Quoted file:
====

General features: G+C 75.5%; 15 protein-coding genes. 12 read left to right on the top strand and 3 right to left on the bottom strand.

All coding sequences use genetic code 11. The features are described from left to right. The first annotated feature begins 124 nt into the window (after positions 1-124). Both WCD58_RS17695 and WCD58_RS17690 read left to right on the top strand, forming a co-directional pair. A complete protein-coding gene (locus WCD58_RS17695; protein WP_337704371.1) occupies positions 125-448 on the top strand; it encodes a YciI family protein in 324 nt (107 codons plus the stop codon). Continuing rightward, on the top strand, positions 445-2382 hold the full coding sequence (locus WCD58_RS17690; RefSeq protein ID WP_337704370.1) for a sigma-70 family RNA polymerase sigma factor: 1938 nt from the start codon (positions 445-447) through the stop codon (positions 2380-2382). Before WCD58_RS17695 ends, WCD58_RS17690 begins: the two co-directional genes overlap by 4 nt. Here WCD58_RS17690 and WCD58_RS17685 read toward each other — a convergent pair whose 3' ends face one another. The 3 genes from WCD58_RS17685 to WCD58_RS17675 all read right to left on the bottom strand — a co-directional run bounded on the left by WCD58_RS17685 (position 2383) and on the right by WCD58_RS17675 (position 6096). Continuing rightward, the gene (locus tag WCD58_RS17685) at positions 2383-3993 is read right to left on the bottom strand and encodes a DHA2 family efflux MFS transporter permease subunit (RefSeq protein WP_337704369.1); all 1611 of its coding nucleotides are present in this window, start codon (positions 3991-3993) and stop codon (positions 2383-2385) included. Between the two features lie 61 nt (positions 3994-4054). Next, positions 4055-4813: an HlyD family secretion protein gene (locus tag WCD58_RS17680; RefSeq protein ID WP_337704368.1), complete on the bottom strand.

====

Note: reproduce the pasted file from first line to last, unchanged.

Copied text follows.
General features: G+C 75.5%; 15 protein-coding genes. 12 read left to right on the top strand and 3 right to left on the bottom strand.

All coding sequences use genetic code 11. The features are described from left to right. The first annotated feature begins 124 nt into the window (after positions 1-124). Both WCD58_RS17695 and WCD58_RS17690 read left to right on the top strand, forming a co-directional pair. A complete protein-coding gene (locus WCD58_RS17695; protein WP_337704371.1) occupies positions 125-448 on the top strand; it encodes a YciI family protein in 324 nt (107 codons plus the stop codon). Continuing rightward, on the top strand, positions 445-2382 hold the full coding sequence (locus WCD58_RS17690; RefSeq protein ID WP_337704370.1) for a sigma-70 family RNA polymerase sigma factor: 1938 nt from the start codon (positions 445-447) through the stop codon (positions 2380-2382). Before WCD58_RS17695 ends, WCD58_RS17690 begins: the two co-directional genes overlap by 4 nt. Here WCD58_RS17690 and WCD58_RS17685 read toward each other — a convergent pair whose 3' ends face one another. The 3 genes from WCD58_RS17685 to WCD58_RS17675 all read right to left on the bottom strand — a co-directional run bounded on the left by WCD58_RS17685 (position 2383) and on the right by WCD58_RS17675 (position 6096). Continuing rightward, the gene (locus tag WCD58_RS17685) at positions 2383-3993 is read right to left on the bottom strand and encodes a DHA2 family efflux MFS transporter permease subunit (RefSeq protein WP_337704369.1); all 1611 of its coding nucleotides are present in this window, start codon (positions 3991-3993) and stop codon (positions 2383-2385) included. Between the two features lie 61 nt (positions 3994-4054). Next, positions 4055-4813: an HlyD family secretion protein gene (locus tag WCD58_RS17680; RefSeq protein ID WP_337704368.1), complete on the bottom strand.